Post updated: 6/16/2023
The sweetest source of returns in the stock market are compounding dividends. To generate serious wealth from investing, you need compound interest; and dividends provide you with the best of it.
To understand this magic, you must understand the power of compound interest.
In this post, we will discuss:
- Simple Explanation of Compound Interest
- Compound Interest in the Stock Market
- The Power of Reinvested Dividends
- Compounding Dividends and the S&P 500
- Additional Resources on Compounding Dividends
It’s a lot to unpack, but very worth it. Imagine changing the course of your financial future for the rest of your life!
Take some time and learn these principles, and you just might!
Simple Explanation of Compound Interest
Compound interest causes money to multiply.
It’s like a tree. Notice how the branches of a tree all sprout from each other. It started with a seed, which grew to a trunk, which started to sprout branches, and those branches sprouted branches, and on and on.
I again implore you to examine the branches of a tree closely.
You can see that a branch takes many routes to get back to its base finally. And the higher and further a tree grows, the farther and further it can continue until it reaches a massive size.
The same happens with your wealth with compound interest.
When you receive a return on your investments and immediately reinvest that money into more investments, it’s like a branch that sprouts multiple more branches.
As time goes on, that reinvested money earns its own return, which then also earns a return and multiples in a virtuous cycle.
Let’s look at a visual example of this.
The feat of compounding can also be expressed by what’s called an “exponential curve”:
You see, if I were to make 10% on my $100, I would have $110. But if I reinvest that $110 rather than spend it, and make another 10%, I’d make $11 instead of $10. This is because my extra dollar earns its own return—and my money starts compounding.
The longer that you can reinvest and let money compound, the greater it can multiply, in exponential fashion. Here’s what $100 looks like after 10 years of compounding at 10%:
Notice by year 10, we’re making $23.57 on a 10% returns rather than just $10.
Want to see some real magic?
Let that $100 money tree roll at 10% until retirement, say 40 years from now, and this is how much you’ll have:
Not bad for $100 that you let sit and compound; certainly much better than a savings account.
Compound Interest in the Stock Market
Now let’s move to the stock market—my bread and butter. The stock market is a fantastic place to build wealth because you don’t have to deal with tenants, you don’t have to store bulky objects, and you get to participate in the upside of the business world without all of your efforts.
In fact, the stock market is basically a savings machine that drives up your account value, as long as you’re doing it correctly.
Remember our “40 bagger” from before? Our $100 turned to $4,000+?
That was a great example because 10% is actually the long-term average return of the stock market over many decades.
The reason for that general trend is that the stock market grows with the economy because the stock market is the place to buy partial ownership of some of the biggest businesses in the economy.
Now, the stock market is also volatile.
It swings up and down every year, it could go up 20%+ or down -50% (or more) in a single year because, like the economy, it follows cycles of prosperity and despondence.
But if you’re to hold stocks over the long term—like 5, 10, 20 years, or longer—your chances of earning close to that 10% average greatly improve, as businesses and the economy have always grown over the long term.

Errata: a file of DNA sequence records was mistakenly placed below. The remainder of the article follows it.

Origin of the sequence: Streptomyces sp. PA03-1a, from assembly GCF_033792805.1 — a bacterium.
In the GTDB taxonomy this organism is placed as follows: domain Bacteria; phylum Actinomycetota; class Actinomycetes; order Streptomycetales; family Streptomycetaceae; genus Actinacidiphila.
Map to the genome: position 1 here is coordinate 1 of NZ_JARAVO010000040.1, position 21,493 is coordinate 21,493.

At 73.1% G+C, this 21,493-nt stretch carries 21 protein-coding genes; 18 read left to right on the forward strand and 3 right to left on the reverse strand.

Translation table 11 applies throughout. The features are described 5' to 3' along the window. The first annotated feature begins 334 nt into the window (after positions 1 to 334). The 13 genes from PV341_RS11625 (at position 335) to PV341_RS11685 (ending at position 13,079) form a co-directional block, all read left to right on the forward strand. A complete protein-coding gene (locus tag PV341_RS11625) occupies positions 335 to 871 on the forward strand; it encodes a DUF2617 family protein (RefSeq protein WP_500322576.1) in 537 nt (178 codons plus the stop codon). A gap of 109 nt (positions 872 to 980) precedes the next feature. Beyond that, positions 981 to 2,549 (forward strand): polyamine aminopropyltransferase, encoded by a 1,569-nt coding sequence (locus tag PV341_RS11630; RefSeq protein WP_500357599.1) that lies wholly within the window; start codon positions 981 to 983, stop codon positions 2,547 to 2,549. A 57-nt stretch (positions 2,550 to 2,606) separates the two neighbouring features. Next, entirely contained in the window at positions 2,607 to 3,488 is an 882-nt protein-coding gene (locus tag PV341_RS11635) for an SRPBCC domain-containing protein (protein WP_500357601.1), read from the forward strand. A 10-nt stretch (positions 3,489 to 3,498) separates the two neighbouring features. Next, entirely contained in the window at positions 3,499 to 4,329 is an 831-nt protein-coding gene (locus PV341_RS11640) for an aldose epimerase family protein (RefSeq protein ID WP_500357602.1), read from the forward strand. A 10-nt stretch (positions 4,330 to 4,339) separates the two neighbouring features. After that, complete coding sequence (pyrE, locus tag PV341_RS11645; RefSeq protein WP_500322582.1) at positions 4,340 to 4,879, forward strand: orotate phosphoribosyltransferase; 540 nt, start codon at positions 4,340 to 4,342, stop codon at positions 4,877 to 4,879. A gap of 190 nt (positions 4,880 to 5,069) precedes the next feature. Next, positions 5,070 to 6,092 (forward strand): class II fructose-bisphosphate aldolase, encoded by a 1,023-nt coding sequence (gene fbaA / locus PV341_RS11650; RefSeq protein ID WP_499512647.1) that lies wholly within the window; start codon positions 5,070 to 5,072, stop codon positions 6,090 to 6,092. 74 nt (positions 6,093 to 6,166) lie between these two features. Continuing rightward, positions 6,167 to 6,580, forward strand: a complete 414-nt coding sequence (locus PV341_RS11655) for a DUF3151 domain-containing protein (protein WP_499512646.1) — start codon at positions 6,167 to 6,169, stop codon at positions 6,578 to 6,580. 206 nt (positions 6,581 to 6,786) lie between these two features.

You’ve got really great chances, especially if you hold stocks with compounding dividends.
Dividends and Stock Market Returns
This 10% average stock market return number has two components to it:
- Stocks going up
- Dividends paid and reinvested
Because when you buy a stock, you have two ways to earn a return. One is to buy a stock and sell it at a higher price, and the other is through the dividends you receive when holding the stock.
A dividend payment is simply a transfer of profits from a business to its owners (shareholders). Each shareholder, or owner of a share of stock, gets an equal amount of dividends per share which come out of a company’s profits (net income).
These dividend payments tend to rise year after year, especially for growing businesses, and so as a long-term shareholder, you can get an income that increases all on its own!
Combine this growth with the additional growth you can get by reinvesting your dividends, and you get dual compounding forces that boost your income from future dividends to grow even faster.
The Power of Reinvested Dividends
Remember how in our tree example, branches create additional branches, which create additional branches. Reinvested dividends work in the exact same way—the more dividends you reinvest, the higher your future dividend payments.
For investors with enough patience to reinvest their dividends rather than spend them, the results from this extra compounding can be significant.
Take an investment in Home Depot as a great example.
Say you purchased the stock in 2011, back when it was a great, dominant company whose dominance continues today.
If you were to buy the stock on 7/18/11 and sell on 7/9/21, your $51.81 stock would be worth $322.10. In other words, $100 in Home Depot at $27.53 would be $621.69 today.
That’s a fantastic return and represents a 20% return annually.
But, say that you instead reinvested your dividends from Home Depot so that they could compound for even greater gains over the long term.
Instead of $620.73, your $100 would instead be worth $1,127.95 for an annual return of 27.47%– all because those dividends you patiently reinvested have compounded into additional shares of Home Depot.
The numbers become really staggering if you continue a process like this for 20 years or 40 years; a 40 year investment with reinvested dividends in Home Depot would’ve turned $100 into $1.9 million.